I received the following statement from Steven Goodrich, CEO and president of PowerPay, Psystar's former credit card processor:
Psystar applied to PowerPay for a merchant account, which is vernacular for an account that allows businesses to accept credit cards for products/services. It might not be apparent from that description, but a merchant account is in some respects a credit facility or line of credit mechanism whereby PowerPay electronically credits funds to a merchant (Psystar in this case), often on a daily basis, based on the merchant's submission of credit card transaction data (charges) to PowerPay.
If a merchant fails to deliver product, or the product is not the type, quantity, or quality that the consumer expects, then PowerPay is often on the hook for any disputed transactions. As a result, there is certain risk in issuing a merchant account, and as such, our application for services is not unlike a loan application. The application and merchant agreement also clearly state that we are relying on the validity of the applicant's submitted information in providing services and any unauthorized variation thereto may result in account suspension or termination.
In its application to PowerPay, Psystar stated it expected to process a specific amount of credit card transactions per month, and that the product or service being sold was 'consulting for information and communication solutions".
PowerPay initially suspended and subsequently terminated the merchant processing account of Psystar for three primary reasons;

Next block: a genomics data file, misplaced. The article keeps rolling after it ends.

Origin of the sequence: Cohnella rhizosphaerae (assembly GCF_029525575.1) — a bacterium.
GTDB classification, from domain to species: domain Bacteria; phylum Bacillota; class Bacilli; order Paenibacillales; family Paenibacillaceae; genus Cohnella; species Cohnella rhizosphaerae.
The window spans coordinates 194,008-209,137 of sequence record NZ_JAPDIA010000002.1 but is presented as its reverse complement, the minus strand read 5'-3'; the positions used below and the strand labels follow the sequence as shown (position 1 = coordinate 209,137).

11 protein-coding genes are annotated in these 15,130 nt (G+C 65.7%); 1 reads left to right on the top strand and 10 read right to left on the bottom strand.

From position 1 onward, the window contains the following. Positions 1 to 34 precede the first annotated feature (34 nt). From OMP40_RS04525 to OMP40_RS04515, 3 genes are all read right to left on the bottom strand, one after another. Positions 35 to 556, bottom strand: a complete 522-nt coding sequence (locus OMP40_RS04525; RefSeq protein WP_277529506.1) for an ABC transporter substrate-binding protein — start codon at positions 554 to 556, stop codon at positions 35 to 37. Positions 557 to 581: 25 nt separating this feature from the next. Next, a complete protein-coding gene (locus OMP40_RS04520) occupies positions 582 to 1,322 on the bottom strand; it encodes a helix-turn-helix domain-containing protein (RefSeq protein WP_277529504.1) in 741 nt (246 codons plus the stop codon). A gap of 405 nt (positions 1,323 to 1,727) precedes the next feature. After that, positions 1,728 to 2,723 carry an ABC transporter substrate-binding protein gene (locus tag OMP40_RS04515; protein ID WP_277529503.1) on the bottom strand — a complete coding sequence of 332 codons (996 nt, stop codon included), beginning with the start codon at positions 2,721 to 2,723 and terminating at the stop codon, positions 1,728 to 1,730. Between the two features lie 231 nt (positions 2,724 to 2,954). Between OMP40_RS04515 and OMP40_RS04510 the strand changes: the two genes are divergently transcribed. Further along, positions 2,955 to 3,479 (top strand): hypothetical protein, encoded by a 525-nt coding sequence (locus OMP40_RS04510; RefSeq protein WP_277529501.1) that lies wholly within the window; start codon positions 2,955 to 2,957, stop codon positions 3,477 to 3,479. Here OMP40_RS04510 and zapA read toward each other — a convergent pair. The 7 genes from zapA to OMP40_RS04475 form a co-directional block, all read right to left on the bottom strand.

- product/services not as represented in application
- sales volumes grossly exceeded
- no address verification utilized
PowerPay considers a number of factors in approving any merchant account. Credit history, bank balances, product type, method of sales, etc. Based on information submitted by the applicant, PowerPay approved the merchant account for modest transaction volumes and for specific products/services.
In this case, the applicant processed almost 200% of his anticipated annual volume over just a few days. In doing so, the applicant never used AVS (address verification services) which is a vital part of validating cardholder consent. This, coupled with the fact that product was substantially different from what was described in the application left PowerPay no choice but to suspend services. The discrepancy in addresses and other info only add to our discomfort with the account.
PowerPay handles literally billions of dollars of processing volume annually. The notion that PowerPay 'dropped the ball' or was 'unable to handle a flood of orders' is inaccurate. PowerPay welcomes large volume e-commerce and other merchants and has an exceptional track record and reputation in serving this space.
In all likelihood, the application would have been declined and never activated had the applicant accurately reflected transaction volumes and product types in its application to PowerPay.
Feel free to contact me directly for more info if needed.
Stephen Goodrich President & CEO